Cap Watkins, lead designer at Etsy, wrote at length on how he got his start. New to San Francisco, he sent out 20-30 emails to designers he respected but had never met. He got only one reply:
Daniel Burka (who at the time was the creative director at Digg) said that, sure, he’d love to grab coffee. We set up a time and I took the train to the city to meet up with him and his friend Mark. We chatted for awhile and, just before we left, they both mentioned that they were going rock climbing the next morning with friends, and asked if I’d like to join.
Absolutely, I did. The next morning I hopped on a 6am BART train from Oakland into the city to get the climbing gym at 7am. There, I met a few more people, which turned into a few more people, which turned into a few more and suddenly I wasn’t all alone in Oakland anymore. And months later when I was let go from PMOG, I had good friends who helped me find contract work while I looked for something fulltime. Eventually, my friend Willo introduced me to the guys at Zoosk and suddenly I was off to the races, designing products for millions of users.
I wonder sometimes about where I would be now if Daniel hadn’t responded to that email.
Cap’s journey (which you should read in its entirety) gives us two lessons:
It reminds us of Ben Casnocha’s theory from his interview with 99U EIC Jocelyn Glei: “Opportunities do not float like clouds in the sky,” he said. “They’re attached to people.”
As we do every Friday, we’ve collected our most-shared Twitter links for your weekend reading pleasure.
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Though the advice “just do what you love” sounds great, it can also come across as unrealistic. Not all of us have the luxury of not worrying about steady income, supporting others, or health, after all. Leo Babuta of Zen Habit can commiserate, and lists the three conundrums you must ask yourself first before making the leap. Here’s one of our favorites:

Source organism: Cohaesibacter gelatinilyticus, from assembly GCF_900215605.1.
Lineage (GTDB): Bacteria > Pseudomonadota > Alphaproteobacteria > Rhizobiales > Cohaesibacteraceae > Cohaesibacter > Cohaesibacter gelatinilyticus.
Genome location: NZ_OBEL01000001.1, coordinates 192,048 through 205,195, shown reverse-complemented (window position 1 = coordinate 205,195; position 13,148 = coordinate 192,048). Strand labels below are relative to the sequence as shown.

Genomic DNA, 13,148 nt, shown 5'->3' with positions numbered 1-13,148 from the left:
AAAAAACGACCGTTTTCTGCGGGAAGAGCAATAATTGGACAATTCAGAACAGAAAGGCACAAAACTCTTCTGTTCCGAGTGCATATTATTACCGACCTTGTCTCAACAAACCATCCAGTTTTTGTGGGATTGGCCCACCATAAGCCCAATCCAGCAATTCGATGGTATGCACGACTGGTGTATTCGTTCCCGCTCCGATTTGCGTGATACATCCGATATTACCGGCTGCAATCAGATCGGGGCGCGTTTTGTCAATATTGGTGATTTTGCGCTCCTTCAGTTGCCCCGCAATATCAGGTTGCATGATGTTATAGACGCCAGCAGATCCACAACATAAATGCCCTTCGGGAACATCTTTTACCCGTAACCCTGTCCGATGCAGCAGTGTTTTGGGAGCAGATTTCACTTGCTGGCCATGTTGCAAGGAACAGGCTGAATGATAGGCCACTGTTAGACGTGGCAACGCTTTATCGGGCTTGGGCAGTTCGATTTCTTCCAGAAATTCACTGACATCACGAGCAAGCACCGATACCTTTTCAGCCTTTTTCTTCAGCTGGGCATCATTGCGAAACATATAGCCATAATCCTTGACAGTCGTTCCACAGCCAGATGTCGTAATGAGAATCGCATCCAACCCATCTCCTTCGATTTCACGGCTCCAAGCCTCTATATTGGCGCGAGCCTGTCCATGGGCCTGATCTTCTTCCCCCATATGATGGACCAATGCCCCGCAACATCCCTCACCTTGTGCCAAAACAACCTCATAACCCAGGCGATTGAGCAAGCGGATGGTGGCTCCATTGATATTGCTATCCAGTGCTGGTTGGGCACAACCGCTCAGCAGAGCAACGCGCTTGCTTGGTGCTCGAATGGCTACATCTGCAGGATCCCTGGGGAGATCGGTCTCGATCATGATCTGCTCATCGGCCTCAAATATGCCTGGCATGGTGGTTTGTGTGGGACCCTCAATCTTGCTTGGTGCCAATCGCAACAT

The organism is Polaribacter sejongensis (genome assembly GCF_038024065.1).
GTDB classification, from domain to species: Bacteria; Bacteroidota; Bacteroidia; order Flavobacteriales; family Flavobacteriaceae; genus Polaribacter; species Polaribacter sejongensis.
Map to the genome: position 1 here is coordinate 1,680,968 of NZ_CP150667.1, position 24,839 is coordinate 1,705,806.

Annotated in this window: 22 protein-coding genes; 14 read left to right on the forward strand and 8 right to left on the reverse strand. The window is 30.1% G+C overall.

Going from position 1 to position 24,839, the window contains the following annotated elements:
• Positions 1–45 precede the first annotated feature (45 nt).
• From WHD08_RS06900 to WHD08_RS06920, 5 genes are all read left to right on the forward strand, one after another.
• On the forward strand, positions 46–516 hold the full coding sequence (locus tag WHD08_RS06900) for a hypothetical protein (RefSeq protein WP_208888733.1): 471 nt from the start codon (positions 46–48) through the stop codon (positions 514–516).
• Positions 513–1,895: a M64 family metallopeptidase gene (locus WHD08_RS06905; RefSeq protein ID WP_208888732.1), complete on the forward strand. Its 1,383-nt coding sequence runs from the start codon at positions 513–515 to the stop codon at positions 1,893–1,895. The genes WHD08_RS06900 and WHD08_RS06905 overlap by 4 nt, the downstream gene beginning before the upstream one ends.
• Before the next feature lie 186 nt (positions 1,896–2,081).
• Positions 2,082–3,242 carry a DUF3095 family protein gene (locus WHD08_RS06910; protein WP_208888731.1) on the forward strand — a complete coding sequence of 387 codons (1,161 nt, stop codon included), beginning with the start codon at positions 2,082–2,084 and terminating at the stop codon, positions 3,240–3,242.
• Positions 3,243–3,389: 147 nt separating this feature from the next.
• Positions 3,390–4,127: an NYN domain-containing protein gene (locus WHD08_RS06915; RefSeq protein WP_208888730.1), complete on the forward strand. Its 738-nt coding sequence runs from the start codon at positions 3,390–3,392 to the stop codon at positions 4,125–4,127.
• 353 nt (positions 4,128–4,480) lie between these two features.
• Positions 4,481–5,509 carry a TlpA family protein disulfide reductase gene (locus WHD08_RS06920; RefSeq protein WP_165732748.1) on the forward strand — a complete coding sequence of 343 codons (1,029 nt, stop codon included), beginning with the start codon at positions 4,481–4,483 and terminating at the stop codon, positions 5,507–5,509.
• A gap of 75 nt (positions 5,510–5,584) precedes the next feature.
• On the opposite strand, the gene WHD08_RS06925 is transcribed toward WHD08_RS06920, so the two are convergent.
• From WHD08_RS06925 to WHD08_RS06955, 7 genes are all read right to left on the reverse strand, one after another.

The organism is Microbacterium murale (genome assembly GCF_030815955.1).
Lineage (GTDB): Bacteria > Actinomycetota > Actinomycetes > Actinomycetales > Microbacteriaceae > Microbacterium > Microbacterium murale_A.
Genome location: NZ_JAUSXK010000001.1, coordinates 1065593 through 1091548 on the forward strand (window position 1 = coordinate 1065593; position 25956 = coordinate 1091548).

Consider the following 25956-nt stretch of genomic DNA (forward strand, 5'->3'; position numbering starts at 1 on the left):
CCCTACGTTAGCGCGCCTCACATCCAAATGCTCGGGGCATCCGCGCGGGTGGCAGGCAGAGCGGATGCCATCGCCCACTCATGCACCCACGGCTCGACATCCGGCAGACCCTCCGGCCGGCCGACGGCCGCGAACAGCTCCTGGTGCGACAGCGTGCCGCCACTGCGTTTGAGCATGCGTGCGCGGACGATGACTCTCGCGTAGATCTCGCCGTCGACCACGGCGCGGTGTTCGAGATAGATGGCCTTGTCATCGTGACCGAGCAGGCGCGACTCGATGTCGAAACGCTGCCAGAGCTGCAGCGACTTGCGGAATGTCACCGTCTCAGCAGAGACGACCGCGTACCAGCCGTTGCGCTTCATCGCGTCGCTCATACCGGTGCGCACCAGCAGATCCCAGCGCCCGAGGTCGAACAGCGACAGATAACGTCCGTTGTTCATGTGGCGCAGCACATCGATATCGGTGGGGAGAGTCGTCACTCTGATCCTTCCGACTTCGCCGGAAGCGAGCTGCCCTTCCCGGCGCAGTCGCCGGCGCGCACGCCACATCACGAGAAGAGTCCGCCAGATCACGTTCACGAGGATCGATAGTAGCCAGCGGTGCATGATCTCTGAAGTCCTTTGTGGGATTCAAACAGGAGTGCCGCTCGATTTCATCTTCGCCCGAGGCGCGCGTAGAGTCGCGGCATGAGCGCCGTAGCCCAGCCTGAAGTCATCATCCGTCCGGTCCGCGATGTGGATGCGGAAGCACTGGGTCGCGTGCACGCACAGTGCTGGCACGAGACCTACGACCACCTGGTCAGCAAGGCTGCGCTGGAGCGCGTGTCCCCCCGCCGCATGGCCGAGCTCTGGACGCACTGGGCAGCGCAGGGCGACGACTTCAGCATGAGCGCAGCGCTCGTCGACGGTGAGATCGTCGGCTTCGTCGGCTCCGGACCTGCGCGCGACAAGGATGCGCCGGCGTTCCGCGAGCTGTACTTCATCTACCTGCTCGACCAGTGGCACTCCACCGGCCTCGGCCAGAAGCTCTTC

Will earning money for what you love make you stop loving it? When you do what you love for a living (let’s say, writing or helping people), don’t show up every day for the money. That’s a lousy motivation, and eventually it’ll become drudgery, because money isn’t something you can really love. Instead, show up every day for a better reason. I show up every day and put in my hours because I hope what I do will help people, and I love helping people. It never gets tiring, never becomes drudgery.
American culture obsesses over the idea of finding our “on true passion” in life; just make sure it’s a passion that fits your life too.
Read the rest of the questions here.
Focused purely on idea execution, seamless design, and empowering you to take action, our 99U Conference takes a different approach from most creative conferences. We want everyone who attends to walk away with pragmatic insights on making ideas happen, a new set of creative allies and connections, and a refreshed (and re-amped!) perspective on how to get started changing the world.
But we felt like our existing website wasn’t quite conveying what makes 99U so special. To better embody how much love and care we put into the conference experience, we fully redesigned conference.99u.com.
We’re doing everything in our power to make 2014 our biggest and best event yet — a dose of idea rocket fuel that motivates you for months to come. Come check out the new site, and get a sense of the experience. We’d love to have you join us this May.
Since 2012, the To Resolve Project has been a running compilation of artist’s resolutions for the new year, each designed and made to be downloaded as a background for your iPhone 5. It’s a great way to stay motivated with simple, gorgeous, reminders to focus on improving yourself.
Check it out here.
Creatives and mental issues, like anxiety or depression, have been famously paired together for centuries. Gila Lyons explains in The Millions: